Principles of Language Survey Details
Arrival: Sunday, 01. March 2020. Class begins on Monday, 02. March, at 08:00.
Departure: Saturday, 28. March 2020. Class ends at 12.00; departure is after lunch.
Surveys are often needed to assess the status of a language for those who speak it. This could be to help determine if a language development program might be started and its scope, to help a community assess status and progress during the course of a program, or survey might be conducted well after the program has ended.
Principles of Language Survey is a course designed to help students develop an understanding of the principles that lie behind language surveys. Specifically,
By the end of this course students will be able to describe the linguistic and sociolinguistic criteria that can be used to identify languages and dialects and to determine the extensibility of existing literature in multilingual situations. They will be able to explain the methods used in language surveys to discover ethnolinguistic identity, assess language vitality, determine linguistic similarity, measure inherent intelligibility, evaluate bilingual proficiency, and describe language attitudes and patterns of language use. They will be able to select the type of survey most relevant for a given situation and to relate the requirements of survey to the methods and sampling techniques appropriate for that survey. They will be able to read and evaluate language survey reports. They will be able to conduct secondary research and to develop the proposal and initial plan for a language survey. They will be able to explain how survey fits into the larger picture of language assessment and which role ongoing assessment plays.
This course assumes that the student has already been introduced to basic sociolinguistic concepts (such as in a course like Language and Society). The course focuses on principles rather than the details of methodology. It assumes that students who go on to conduct language surveys will receive further training in methodology as part of an on-field internship.
For more details about this course contact Dr. Angela Kluge (firstname.lastname@example.org)
Karimu International Conference center
Conference Center Karimu
To be announced.
IBAN: DE 10 3506 0190 1013 440014
Note: Course Principles of Language Survey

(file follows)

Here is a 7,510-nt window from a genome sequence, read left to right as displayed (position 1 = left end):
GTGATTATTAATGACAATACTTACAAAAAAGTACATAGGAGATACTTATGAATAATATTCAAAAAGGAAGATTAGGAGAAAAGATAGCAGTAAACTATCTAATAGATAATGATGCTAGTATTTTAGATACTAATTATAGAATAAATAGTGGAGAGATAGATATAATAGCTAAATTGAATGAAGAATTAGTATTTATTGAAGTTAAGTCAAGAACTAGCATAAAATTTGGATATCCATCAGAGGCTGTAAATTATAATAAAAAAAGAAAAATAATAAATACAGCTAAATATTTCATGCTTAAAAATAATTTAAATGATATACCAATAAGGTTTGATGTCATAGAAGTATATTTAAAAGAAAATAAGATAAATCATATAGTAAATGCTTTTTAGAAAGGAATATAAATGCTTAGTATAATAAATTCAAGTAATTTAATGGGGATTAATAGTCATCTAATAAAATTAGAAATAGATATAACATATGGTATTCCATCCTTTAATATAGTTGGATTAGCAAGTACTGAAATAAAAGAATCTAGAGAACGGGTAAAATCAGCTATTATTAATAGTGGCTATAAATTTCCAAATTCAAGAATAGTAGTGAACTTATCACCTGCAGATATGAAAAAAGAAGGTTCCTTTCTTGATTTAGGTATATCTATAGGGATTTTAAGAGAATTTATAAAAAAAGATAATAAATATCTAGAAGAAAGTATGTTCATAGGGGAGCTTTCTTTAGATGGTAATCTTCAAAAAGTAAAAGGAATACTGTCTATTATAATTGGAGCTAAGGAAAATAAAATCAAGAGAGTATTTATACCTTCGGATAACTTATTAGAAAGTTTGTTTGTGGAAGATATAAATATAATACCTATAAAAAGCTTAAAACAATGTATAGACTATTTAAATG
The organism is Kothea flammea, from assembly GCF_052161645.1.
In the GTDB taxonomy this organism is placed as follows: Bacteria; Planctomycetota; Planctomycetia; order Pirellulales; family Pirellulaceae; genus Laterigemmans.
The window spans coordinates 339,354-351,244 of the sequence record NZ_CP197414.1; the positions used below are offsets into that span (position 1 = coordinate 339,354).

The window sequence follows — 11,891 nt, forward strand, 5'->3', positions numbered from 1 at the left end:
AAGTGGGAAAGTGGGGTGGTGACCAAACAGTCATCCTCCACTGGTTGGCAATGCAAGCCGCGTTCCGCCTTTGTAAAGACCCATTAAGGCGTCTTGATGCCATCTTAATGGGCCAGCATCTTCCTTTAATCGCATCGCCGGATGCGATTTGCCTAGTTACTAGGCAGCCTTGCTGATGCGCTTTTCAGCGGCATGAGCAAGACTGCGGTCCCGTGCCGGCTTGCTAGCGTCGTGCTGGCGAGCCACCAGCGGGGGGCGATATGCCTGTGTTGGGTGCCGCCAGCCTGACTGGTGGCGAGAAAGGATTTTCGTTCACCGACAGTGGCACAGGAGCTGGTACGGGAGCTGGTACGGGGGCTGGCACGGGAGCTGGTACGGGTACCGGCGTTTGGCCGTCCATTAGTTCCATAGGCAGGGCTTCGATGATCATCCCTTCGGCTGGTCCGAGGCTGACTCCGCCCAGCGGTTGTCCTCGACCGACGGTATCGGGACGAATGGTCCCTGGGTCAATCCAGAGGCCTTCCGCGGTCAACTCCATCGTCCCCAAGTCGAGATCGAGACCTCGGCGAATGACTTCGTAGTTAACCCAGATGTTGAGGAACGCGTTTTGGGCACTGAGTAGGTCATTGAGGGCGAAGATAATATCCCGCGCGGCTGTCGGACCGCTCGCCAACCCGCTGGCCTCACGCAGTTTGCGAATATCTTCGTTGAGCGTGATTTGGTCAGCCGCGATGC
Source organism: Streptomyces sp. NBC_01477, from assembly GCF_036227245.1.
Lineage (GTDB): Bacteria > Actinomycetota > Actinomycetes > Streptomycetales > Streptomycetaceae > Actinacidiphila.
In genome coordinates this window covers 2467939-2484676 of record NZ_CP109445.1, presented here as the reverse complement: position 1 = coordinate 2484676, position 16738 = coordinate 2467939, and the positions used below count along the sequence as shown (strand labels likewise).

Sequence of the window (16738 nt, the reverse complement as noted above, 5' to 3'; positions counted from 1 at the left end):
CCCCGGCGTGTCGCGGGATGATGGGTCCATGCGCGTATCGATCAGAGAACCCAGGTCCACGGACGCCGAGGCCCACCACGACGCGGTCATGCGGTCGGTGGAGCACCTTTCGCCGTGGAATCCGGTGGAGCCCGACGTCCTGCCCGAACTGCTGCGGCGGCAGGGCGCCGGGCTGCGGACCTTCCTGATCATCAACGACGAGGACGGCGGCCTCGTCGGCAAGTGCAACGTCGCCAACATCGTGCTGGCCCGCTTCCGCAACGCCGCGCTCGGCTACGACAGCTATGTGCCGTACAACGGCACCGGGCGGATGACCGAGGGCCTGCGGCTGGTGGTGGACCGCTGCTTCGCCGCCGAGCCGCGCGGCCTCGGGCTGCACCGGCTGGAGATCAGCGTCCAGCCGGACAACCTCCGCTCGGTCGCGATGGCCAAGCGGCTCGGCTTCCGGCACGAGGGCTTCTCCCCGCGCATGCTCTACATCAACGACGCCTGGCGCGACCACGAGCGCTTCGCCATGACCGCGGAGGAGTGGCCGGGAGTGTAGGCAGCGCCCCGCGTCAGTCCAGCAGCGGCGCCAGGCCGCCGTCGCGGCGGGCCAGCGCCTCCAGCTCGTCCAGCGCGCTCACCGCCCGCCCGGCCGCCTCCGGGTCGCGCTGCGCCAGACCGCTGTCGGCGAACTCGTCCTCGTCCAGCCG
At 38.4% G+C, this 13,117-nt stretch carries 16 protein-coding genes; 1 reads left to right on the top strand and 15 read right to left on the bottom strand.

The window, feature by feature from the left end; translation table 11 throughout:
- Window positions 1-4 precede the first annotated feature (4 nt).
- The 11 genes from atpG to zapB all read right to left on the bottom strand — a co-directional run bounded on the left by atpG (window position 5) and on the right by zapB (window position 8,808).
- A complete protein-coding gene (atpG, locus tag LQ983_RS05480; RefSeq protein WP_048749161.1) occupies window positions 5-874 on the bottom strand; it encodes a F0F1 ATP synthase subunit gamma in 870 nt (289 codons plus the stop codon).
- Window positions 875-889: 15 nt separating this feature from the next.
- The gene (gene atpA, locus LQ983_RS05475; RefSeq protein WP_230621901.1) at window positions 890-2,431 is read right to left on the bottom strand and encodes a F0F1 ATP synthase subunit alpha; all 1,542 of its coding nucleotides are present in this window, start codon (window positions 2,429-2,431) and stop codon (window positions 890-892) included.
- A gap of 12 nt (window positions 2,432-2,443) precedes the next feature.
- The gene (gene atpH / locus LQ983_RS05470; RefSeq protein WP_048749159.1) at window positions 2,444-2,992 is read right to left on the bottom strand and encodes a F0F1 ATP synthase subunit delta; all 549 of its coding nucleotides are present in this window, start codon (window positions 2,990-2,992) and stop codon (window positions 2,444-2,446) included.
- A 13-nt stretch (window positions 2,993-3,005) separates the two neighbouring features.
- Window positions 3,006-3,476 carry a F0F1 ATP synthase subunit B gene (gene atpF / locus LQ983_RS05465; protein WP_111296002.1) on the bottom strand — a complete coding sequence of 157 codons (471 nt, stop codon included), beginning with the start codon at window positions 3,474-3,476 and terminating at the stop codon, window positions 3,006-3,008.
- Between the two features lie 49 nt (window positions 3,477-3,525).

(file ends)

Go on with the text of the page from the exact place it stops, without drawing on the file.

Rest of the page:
Fresh’n‘ up – Fresh ideas for language learners in a rut Details
The course is intended for people who have made a start with a foreign language and feel they got stuck in a rut. It is based on Greg Thomson´s „Growing Participator Approach“ (GPA).
- Reading assignments that encourage the students to think through their personal language learning situation
- Individual coaching
The students gain new ideas for their specific language learning situation, so they can keep learning with new courage and make progress.
How does it work?
During the course you receive short articles and some questions that make you think through your situation and the reasons for getting stuck. You then receive many ideas for activities that you can carry out with a mother tongue speaker. During the duration of the course you meet regularly with a native speaker to try out the new ideas and activities.
The consultant is in regular email contact with you and will try to make the course as relevant as possible for your specific needs.
- Access to a mother tongue speaker of the language you are learning, somebody who is willing and available to spend time with you in conversation
- Access to email
- A recording device with which you can record and play back spoken language
Start date and duration of the course
You agree individually with the consultant when you want to start.
If you can spend 6–8 hours per week on the course (about half of which with the mother tongue speaker, the other half by yourself), then you should be able to get through the course in about 6–8 weeks.
IBAN: DE 10 3506 0190 1013 440014
Note: Course Fresh’n‘ up
New Testament Exegesis Details
This course if offered through the Centre for Linguistic, Translation and Literacy (CLTL) at Redcliffe College. E-mail correspondence with the course leader, who comes from Germany, may take place in either German or English. The coursework itself may also be completed in either language.